Figure 17. Compilation of available ages in the Peña Colorada mineralized region, and relative position in time of other geological events, such as faulting and undated hypabyssal intrusions. Pink shades denote ages from associations in the Peña Colorada deposit and blue shades denote those of other localities in this region. Circles denote average ages, and the lengths of bars denote standard deviations. Numbers correspond to the following references: (1) Murillo and Torres (1987), (2) Sánchez-Quiroz and Juárez (1988), (3) Tritlla et al. (2003), (4) Solé et al. (2007), all of them K-Ar ages. Key: AFT = fission tracks in apatite.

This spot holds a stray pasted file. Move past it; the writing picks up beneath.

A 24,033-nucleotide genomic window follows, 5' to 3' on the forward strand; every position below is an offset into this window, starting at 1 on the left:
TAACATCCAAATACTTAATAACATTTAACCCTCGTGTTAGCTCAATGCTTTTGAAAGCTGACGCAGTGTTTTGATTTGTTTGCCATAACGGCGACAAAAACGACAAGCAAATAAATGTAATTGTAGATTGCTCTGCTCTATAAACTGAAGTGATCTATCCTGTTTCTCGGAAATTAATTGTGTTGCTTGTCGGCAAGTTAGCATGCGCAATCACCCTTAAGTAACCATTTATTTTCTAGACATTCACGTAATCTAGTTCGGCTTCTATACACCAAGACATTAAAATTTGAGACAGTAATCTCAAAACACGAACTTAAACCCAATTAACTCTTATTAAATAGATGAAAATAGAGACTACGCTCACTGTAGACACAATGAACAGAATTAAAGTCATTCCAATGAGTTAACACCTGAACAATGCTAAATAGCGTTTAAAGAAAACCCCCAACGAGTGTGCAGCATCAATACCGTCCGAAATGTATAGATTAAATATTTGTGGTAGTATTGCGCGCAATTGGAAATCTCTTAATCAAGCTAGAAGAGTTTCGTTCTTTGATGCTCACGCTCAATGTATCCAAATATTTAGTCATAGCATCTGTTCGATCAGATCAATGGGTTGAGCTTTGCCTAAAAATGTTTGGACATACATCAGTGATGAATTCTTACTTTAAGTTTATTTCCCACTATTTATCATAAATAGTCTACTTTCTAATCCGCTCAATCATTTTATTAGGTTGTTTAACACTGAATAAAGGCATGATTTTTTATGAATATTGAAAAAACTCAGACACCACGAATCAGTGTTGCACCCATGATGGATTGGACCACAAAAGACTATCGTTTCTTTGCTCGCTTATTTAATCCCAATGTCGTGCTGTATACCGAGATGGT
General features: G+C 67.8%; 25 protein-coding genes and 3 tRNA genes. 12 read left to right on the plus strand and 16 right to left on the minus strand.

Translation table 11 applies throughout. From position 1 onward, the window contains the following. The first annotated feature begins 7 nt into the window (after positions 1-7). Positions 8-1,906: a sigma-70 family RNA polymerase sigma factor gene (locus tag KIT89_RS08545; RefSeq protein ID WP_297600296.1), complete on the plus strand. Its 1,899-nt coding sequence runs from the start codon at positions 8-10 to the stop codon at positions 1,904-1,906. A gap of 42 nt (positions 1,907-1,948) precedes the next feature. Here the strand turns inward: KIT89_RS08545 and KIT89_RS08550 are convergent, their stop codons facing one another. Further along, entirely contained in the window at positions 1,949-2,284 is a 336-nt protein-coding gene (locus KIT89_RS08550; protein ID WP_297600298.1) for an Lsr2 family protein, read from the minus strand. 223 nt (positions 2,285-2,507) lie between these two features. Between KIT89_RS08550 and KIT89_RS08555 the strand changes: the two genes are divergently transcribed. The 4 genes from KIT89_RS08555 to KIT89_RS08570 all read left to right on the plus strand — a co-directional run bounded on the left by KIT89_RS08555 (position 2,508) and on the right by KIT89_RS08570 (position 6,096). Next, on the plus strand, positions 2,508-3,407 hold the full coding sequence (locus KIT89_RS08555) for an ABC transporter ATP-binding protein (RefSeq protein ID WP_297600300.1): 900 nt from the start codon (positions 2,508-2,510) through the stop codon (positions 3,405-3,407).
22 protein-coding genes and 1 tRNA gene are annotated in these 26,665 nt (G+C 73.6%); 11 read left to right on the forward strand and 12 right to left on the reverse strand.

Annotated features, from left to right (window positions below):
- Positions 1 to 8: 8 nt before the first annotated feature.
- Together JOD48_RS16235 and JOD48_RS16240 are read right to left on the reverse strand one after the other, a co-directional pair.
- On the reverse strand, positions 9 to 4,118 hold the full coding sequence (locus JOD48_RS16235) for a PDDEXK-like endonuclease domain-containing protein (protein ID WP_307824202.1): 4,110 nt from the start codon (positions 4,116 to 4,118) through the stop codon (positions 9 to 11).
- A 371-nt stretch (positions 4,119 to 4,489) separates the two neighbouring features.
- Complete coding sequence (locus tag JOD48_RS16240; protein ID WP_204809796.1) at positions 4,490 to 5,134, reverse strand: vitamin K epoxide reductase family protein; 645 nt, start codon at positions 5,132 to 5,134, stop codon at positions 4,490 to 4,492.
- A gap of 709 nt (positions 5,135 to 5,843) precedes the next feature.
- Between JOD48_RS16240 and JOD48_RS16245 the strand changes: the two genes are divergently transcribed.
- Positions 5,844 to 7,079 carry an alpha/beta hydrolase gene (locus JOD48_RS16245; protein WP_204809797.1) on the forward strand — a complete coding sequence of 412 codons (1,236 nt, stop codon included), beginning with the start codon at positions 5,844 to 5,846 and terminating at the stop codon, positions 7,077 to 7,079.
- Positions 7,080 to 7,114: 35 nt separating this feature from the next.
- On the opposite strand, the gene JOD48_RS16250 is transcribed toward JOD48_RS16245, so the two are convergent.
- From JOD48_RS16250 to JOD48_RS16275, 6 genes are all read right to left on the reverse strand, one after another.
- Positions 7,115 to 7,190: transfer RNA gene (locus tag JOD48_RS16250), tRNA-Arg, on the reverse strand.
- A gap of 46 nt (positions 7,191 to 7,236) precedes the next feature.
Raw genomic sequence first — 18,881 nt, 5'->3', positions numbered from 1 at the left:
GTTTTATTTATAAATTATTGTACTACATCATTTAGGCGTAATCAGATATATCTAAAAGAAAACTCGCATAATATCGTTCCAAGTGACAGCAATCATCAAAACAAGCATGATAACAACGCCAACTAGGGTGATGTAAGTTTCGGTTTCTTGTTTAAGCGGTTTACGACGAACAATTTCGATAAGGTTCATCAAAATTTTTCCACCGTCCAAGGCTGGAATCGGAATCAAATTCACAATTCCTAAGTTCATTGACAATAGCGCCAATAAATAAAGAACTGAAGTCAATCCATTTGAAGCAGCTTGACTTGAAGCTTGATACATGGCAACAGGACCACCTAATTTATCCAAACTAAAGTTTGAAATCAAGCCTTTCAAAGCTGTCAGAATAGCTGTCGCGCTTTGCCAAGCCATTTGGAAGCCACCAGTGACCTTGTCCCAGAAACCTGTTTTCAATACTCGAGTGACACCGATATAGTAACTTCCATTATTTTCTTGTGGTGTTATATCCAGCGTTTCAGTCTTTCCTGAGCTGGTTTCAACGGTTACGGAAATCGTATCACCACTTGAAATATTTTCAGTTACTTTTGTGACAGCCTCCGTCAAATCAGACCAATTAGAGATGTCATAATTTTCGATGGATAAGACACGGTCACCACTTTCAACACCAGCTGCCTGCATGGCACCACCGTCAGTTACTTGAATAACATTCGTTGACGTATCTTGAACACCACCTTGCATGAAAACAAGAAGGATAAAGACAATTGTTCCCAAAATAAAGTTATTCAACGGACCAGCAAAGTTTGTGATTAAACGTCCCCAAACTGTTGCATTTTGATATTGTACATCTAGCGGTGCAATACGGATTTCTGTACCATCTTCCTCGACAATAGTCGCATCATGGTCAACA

Based upon the geological characteristics of the Peña Colorada deposit, recent papers have acknowledged its inclusion in the IOCG “clan” of deposits (e.g., Tritlla et al., 2003; Camprubí and Canet, 2009; Camprubí and González-Partida, 2017), thus ruling out previous genetic models. Therefore, it was expected that the chemistry of magnetite in this deposit would have been in accordance with the compositional fields that correspond to IOCG and Kiruna-type deposits in conventional discrimination diagrams, which is not the case (Figures 11A and B). TiO2 contents in magnetite (up to 10.355 wt.%) are much higher in the Peña Colorada deposit than in the existing wealth of data from IOCG and Kiruna-type deposits (Dupuis and Beaudoin, 2011; Nadoll et al., 2014). The relatively high Ti content in the Peña Colorada and Arrayanes deposits is further manifested by the occurrence of titanite in their mineral associations (Figures 4 and 7). Such endowment in Ti is the main factor that pushes the magnetite composition in this deposit into the recognized compositional fields for several types of deposits, namely metalliferous porphyries and skarns, IOCG and Kiruna-type deposits, and even into the field for Fe-Ti-V deposits in the discrimination diagrams. The burden of present knowledge it not in agreement with Peña Colorada (and its age) to share much affinity with Fe-Ti-V deposits. In addition, the parental magmatism to the Peña Colorada and Arrayanes deposits can be characterized (along with the data by Zürcher et al., 2001; Corona-Esquivel and Henríquez, 2004) as gabbro-dioritic, tholeiitic, oxidized, and primitive, although it also includes felsic petrologic terms. Such character is in stark contrast with that expected for sulfide-rich porphyries and skarns, which would be neatly monzonitic-granodioritic, calc-alkaline to alkaline, relatively reduced, and evolved. Therefore, discrimination diagrams in Figure 11A and B may benefit from some refining once systematic efforts in determining represen­tative chemical compositions of magnetite are undertaken in different types of magnetite-bear­ing deposits elsewhere.